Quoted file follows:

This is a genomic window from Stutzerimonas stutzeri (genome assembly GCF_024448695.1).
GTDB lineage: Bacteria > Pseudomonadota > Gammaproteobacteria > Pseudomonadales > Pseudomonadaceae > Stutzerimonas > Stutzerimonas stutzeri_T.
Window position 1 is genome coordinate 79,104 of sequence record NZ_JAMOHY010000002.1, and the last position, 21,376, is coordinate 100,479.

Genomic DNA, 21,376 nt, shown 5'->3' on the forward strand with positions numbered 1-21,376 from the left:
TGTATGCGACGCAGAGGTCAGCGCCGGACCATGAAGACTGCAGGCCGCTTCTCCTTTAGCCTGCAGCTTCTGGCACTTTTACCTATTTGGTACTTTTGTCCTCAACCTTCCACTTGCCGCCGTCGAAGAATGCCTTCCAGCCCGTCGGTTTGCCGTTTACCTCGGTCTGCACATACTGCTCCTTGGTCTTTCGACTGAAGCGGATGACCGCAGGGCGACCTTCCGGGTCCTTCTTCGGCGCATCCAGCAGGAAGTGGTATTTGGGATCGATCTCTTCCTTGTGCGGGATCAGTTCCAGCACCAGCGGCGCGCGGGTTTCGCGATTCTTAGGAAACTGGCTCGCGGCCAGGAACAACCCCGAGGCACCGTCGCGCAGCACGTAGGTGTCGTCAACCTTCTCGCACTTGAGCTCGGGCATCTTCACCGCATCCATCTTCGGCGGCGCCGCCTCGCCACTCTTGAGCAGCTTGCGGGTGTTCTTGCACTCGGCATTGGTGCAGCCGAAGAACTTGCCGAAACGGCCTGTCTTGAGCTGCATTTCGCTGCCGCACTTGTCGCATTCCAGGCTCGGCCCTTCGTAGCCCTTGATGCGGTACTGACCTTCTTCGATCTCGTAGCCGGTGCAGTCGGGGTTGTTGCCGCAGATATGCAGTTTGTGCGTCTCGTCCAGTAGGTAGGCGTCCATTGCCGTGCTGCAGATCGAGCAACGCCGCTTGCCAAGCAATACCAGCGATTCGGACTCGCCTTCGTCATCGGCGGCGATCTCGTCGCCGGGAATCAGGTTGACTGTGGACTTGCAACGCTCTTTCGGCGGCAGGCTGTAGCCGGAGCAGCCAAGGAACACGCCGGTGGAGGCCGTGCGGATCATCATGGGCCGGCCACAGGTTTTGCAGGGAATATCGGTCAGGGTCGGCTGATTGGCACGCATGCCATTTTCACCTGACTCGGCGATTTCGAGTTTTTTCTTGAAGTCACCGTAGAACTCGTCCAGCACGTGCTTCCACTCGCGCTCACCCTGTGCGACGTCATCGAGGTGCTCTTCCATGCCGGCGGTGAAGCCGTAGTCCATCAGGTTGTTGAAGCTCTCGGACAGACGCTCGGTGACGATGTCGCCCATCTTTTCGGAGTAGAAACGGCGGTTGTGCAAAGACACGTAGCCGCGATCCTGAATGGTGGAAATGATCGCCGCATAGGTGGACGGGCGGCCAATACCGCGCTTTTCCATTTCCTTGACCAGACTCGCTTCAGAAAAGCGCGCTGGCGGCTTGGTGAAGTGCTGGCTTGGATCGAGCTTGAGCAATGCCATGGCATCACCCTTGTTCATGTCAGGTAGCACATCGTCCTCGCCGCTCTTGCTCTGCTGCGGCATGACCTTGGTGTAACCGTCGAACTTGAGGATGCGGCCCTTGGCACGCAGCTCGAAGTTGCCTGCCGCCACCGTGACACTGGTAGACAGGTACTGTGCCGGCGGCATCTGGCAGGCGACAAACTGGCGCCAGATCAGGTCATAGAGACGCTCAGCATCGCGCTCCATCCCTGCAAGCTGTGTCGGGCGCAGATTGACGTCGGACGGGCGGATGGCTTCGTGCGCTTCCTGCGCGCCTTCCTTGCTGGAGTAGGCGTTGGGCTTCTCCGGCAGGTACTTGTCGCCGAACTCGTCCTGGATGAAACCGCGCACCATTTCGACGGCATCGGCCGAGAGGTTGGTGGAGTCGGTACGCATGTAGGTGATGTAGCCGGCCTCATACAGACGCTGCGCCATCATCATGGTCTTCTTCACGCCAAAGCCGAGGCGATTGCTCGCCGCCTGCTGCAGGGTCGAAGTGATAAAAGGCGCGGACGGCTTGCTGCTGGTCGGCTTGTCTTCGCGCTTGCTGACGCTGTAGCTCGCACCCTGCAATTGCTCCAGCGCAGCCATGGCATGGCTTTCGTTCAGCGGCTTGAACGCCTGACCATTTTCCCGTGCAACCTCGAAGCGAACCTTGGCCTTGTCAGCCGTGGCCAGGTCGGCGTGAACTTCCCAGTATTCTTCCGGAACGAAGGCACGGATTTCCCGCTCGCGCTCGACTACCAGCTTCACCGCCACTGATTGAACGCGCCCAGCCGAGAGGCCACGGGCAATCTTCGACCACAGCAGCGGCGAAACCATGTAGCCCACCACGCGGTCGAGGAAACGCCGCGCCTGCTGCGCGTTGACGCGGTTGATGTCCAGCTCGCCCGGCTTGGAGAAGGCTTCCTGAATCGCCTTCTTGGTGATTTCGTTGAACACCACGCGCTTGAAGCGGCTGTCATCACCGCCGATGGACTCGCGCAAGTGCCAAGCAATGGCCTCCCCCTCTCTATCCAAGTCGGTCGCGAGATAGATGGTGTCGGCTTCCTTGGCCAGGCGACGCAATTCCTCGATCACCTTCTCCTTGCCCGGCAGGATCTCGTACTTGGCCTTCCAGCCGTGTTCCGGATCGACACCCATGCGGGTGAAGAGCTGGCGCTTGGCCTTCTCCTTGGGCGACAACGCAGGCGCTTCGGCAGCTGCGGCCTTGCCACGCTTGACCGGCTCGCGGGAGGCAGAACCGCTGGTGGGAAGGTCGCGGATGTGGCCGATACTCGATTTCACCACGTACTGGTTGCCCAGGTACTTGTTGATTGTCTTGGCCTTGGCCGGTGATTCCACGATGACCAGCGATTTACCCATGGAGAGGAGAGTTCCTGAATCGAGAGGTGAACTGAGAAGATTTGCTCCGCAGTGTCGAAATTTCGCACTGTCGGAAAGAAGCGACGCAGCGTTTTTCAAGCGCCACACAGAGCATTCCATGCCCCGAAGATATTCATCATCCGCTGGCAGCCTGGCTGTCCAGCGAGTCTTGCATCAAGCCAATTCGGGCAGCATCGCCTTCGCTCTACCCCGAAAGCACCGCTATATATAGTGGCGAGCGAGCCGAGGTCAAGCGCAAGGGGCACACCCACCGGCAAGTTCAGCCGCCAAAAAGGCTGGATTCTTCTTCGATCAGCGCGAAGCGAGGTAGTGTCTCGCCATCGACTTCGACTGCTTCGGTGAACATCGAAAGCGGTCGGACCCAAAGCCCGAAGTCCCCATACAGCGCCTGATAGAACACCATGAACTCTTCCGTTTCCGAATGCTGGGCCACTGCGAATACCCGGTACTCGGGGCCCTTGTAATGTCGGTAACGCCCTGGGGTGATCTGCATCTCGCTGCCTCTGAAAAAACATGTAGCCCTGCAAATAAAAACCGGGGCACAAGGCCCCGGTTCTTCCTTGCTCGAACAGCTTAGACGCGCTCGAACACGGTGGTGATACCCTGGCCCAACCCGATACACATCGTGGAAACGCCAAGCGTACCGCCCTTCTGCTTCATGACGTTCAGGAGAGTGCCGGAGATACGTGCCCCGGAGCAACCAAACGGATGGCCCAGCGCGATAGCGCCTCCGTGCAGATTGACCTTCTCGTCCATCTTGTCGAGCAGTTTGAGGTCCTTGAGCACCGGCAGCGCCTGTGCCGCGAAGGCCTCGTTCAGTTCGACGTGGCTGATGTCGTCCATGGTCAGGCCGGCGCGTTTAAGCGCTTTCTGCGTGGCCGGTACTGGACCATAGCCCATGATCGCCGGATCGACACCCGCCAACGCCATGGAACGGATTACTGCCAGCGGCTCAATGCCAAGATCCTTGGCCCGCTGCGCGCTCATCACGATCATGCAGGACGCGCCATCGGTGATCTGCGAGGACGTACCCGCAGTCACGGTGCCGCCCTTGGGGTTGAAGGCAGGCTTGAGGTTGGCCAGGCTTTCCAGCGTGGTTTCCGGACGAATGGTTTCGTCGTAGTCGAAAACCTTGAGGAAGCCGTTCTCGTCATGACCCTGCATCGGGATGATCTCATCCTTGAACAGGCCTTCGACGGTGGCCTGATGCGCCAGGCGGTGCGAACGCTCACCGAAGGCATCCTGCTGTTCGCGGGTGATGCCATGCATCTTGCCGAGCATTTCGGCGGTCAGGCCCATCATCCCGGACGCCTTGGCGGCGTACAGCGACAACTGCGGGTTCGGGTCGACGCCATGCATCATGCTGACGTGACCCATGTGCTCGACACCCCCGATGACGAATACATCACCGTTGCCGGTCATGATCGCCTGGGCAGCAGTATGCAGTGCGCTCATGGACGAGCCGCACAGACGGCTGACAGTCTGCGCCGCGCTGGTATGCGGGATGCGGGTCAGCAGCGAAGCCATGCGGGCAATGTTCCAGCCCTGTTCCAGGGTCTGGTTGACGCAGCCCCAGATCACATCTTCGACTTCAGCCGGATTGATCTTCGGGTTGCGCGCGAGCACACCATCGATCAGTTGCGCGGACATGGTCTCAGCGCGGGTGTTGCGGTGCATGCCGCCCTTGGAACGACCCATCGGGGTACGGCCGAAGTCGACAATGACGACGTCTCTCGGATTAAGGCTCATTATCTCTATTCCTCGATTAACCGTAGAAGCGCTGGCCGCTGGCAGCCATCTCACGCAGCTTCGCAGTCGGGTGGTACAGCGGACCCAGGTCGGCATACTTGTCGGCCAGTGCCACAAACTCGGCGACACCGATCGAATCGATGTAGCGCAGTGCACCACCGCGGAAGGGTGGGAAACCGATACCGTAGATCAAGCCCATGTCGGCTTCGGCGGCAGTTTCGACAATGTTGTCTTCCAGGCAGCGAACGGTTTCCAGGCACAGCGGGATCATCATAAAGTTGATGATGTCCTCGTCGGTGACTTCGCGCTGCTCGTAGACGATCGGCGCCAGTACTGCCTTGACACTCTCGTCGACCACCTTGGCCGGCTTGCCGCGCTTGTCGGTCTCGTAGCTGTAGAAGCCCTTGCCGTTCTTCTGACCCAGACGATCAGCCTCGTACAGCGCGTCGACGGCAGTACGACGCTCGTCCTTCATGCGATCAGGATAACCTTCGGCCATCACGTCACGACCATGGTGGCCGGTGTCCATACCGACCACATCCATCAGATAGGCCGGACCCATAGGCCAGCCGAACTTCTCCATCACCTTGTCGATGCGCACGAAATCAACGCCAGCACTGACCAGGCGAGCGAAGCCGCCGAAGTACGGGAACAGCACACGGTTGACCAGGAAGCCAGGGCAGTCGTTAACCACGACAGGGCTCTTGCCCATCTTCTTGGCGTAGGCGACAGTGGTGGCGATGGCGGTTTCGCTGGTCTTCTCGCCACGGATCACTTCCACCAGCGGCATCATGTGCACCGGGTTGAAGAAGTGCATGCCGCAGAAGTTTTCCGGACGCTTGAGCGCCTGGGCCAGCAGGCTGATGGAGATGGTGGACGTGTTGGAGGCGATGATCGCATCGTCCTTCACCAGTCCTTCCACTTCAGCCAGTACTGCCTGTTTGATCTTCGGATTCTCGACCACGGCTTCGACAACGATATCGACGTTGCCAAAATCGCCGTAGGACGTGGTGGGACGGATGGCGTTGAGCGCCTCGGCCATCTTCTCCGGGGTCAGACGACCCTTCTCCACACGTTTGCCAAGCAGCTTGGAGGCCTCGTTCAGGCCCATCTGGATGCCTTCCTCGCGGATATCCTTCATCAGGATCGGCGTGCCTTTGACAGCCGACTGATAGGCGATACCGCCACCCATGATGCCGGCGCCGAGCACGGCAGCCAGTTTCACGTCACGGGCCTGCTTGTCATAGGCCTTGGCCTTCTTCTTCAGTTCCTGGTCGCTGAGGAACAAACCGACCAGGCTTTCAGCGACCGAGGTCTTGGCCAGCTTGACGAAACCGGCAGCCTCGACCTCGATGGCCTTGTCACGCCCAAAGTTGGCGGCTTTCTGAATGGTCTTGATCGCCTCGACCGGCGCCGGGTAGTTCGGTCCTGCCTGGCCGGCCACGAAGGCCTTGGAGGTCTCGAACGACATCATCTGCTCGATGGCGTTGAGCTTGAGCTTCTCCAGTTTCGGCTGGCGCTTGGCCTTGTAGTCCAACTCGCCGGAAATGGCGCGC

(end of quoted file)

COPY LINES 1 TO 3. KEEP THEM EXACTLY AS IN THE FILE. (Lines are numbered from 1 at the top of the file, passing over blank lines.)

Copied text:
This is a genomic window from Stutzerimonas stutzeri (genome assembly GCF_024448695.1).
GTDB lineage: Bacteria > Pseudomonadota > Gammaproteobacteria > Pseudomonadales > Pseudomonadaceae > Stutzerimonas > Stutzerimonas stutzeri_T.
Window position 1 is genome coordinate 79,104 of sequence record NZ_JAMOHY010000002.1, and the last position, 21,376, is coordinate 100,479.